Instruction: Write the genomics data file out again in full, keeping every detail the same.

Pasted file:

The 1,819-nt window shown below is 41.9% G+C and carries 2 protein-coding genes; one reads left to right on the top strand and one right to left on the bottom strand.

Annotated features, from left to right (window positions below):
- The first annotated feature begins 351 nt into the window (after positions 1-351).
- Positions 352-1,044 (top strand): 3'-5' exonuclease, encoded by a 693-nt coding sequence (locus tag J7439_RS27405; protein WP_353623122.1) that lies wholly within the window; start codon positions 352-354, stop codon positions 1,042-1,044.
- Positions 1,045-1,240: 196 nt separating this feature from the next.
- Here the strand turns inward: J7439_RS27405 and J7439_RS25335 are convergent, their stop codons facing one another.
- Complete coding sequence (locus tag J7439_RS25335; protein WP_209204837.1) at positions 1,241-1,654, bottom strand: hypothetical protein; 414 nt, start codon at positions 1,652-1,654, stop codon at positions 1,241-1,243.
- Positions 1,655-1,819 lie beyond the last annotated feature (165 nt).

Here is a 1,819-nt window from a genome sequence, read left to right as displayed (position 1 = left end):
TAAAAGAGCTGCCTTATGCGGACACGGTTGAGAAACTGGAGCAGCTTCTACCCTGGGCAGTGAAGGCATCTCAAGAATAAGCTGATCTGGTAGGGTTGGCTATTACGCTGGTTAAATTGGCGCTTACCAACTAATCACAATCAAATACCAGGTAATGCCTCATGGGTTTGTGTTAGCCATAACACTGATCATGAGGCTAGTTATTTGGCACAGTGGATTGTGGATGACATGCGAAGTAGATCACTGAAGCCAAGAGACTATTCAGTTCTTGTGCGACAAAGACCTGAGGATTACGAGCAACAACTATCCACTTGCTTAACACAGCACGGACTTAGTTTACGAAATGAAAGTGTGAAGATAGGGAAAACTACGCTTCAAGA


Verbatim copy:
The 1,819-nt window shown below is 41.9% G+C and carries 2 protein-coding genes; one reads left to right on the top strand and one right to left on the bottom strand.

Annotated features, from left to right (window positions below):
- The first annotated feature begins 351 nt into the window (after positions 1-351).
- Positions 352-1,044 (top strand): 3'-5' exonuclease, encoded by a 693-nt coding sequence (locus tag J7439_RS27405; protein WP_353623122.1) that lies wholly within the window; start codon positions 352-354, stop codon positions 1,042-1,044.
- Positions 1,045-1,240: 196 nt separating this feature from the next.
- Here the strand turns inward: J7439_RS27405 and J7439_RS25335 are convergent, their stop codons facing one another.
- Complete coding sequence (locus tag J7439_RS25335; protein WP_209204837.1) at positions 1,241-1,654, bottom strand: hypothetical protein; 414 nt, start codon at positions 1,652-1,654, stop codon at positions 1,241-1,243.
- Positions 1,655-1,819 lie beyond the last annotated feature (165 nt).

Here is a 1,819-nt window from a genome sequence, read left to right as displayed (position 1 = left end):
TAAAAGAGCTGCCTTATGCGGACACGGTTGAGAAACTGGAGCAGCTTCTACCCTGGGCAGTGAAGGCATCTCAAGAATAAGCTGATCTGGTAGGGTTGGCTATTACGCTGGTTAAATTGGCGCTTACCAACTAATCACAATCAAATACCAGGTAATGCCTCATGGGTTTGTGTTAGCCATAACACTGATCATGAGGCTAGTTATTTGGCACAGTGGATTGTGGATGACATGCGAAGTAGATCACTGAAGCCAAGAGACTATTCAGTTCTTGTGCGACAAAGACCTGAGGATTACGAGCAACAACTATCCACTTGCTTAACACAGCACGGACTTAGTTTACGAAATGAAAGTGTGAAGATAGGGAAAACTACGCTTCAAGA